The overuse of emojis, prevalence of heart-shaped chocolates and presence of sentimental greeting cards are just a few things that have come to symbolize the month of February, leading up to Valentine’s Day. While relationships are a big focus this month, they play an invaluable role in our lives 365 days a year and are one of the Principles of Resilience. All of our connections with others—from romantic and family relationships, to friendships and professional interactions—can shape our outlook, feelings of belongingness and ability to navigate stress. To keep your relationships strong and promote cohesion in your unit, family or community, consider these tips:
- Be a good listener. Relationships are built on a foundation of trust and support. Mutual understanding is important and can only be achieved through active listening. This is especially important during conflict resolution, when the listener is likely to be formulating a response rather than hearing what the speaker is saying. Whether you’re a leader speaking with a Sailor who has concerns about mission resource or are engaged in a debate with your spouse at home, focus your attention first on what the speaker is saying to you. Then, repeat what you think they’ve expressed in your own words. This opens the dialogue and allows the speaker to determine whether or not he or she feels understood by you (the listener), allowing for further explanation, minimizing emotionally charged responses and promoting understanding. Check out the Human Performance Resource Center’s tips on active listening for more.
- Stay connected, even when apart. “Make new friends and keep the old” may be a nursery rhyme, but preserving relationships should be a priority no matter how old you are or how far you go. If your buddy transfers to a new command, make an effort to regularly reach out to him or her throughout the transition phase and maintain that frequency in the future. It can be tough arriving to a new duty station, so a reminder that he or she still has friends in their corner can brighten rough days by preserving a sense of belonging. You can also strengthen your family and romantic relationships while navigating the separations that accompany Navy life, such as long deployments. Start a book club with your partner and/or children, where you each read the same book and schedule time to “discuss” it through email or social media. Just pulled into a scenic port? Grab a photo of your loved one and snap a picture of it in a cool setting so that you can all “experience” the place together. Explore ways to stay involved in daily life as well, such as video chat sessions to help your children with homework or a virtual date with your spouse or partner. Find more tips on connecting during deployment here.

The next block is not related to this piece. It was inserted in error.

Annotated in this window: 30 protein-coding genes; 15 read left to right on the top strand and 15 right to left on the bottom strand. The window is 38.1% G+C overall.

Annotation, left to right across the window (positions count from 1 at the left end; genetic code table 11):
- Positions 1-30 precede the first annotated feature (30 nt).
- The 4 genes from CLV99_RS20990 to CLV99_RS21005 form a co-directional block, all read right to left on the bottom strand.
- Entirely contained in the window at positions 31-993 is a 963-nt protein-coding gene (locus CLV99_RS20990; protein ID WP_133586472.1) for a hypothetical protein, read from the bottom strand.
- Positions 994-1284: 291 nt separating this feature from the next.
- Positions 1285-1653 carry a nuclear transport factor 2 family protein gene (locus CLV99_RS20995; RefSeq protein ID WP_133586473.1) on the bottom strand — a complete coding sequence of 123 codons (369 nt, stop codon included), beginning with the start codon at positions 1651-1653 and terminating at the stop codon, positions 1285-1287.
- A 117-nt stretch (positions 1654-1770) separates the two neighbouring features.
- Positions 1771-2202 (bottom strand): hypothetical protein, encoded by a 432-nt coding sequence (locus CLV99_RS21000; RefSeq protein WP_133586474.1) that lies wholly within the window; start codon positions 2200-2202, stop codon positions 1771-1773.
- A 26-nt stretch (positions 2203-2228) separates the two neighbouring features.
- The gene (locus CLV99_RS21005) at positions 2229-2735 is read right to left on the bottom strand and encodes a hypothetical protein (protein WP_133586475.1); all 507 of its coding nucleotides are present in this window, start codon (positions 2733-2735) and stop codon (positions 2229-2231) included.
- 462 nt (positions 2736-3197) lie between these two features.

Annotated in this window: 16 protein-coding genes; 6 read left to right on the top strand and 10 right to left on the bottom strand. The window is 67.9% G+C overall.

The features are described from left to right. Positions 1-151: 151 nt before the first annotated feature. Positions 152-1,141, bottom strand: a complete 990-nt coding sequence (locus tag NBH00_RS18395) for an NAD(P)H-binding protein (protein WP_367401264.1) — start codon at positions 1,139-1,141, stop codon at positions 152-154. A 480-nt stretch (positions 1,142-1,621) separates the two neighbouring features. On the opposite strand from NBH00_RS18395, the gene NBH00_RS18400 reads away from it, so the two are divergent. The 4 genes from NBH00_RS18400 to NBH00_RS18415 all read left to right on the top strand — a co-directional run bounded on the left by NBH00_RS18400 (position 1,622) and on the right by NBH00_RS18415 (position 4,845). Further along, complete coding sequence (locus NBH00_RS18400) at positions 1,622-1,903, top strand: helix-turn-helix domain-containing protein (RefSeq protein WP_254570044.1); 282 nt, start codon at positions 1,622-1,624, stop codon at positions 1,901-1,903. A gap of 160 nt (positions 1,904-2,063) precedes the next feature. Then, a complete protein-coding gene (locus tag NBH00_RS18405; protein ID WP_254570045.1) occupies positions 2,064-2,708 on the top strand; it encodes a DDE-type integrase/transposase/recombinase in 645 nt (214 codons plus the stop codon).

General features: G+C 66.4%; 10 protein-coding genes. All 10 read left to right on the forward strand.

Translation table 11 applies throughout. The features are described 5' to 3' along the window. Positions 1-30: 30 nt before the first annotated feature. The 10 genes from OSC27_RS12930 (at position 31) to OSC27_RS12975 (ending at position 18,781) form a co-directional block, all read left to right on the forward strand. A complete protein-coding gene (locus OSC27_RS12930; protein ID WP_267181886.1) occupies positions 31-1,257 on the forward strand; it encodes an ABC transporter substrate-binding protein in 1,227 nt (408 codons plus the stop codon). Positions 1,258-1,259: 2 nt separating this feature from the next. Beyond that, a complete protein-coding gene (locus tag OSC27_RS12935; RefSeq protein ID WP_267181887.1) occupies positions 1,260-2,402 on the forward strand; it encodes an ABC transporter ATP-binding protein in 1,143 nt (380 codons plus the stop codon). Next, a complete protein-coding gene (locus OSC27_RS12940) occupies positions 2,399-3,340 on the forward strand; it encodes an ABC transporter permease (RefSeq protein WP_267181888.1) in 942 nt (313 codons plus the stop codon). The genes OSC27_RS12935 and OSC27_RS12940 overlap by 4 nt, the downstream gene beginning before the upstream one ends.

- Communicate through the good and the bad. There is always an opportunity to maintain a positive tone in the toughest of conversations. When a shipmate does a good job, be sure to offer specific praise explaining what he or she did well and how that can contribute to mission success. Acknowledging successes, big or small, can be motivating, builds cohesion and fosters trust. Conversely, when there is room for improvement in the workplace or at home, offer direct yet constructive feedback to help steer things in the right direction. Outright criticism can breakdown communication and result in diminished quality of the task at hand, as well as your relationship. Working with your partner or shipmate to set clear expectations together can minimize the need for uncomfortable conversations down the line.
Take the time to invest in your relationships. Lean on your shipmates for support, schedule time to speak with your leaders and confide in your family members. Having a strong support network can help you stay grounded and carry you through life’s challenges. Nurturing your relationships is 1 Small ACT that can you can do to help take the stress out of what’s coming next.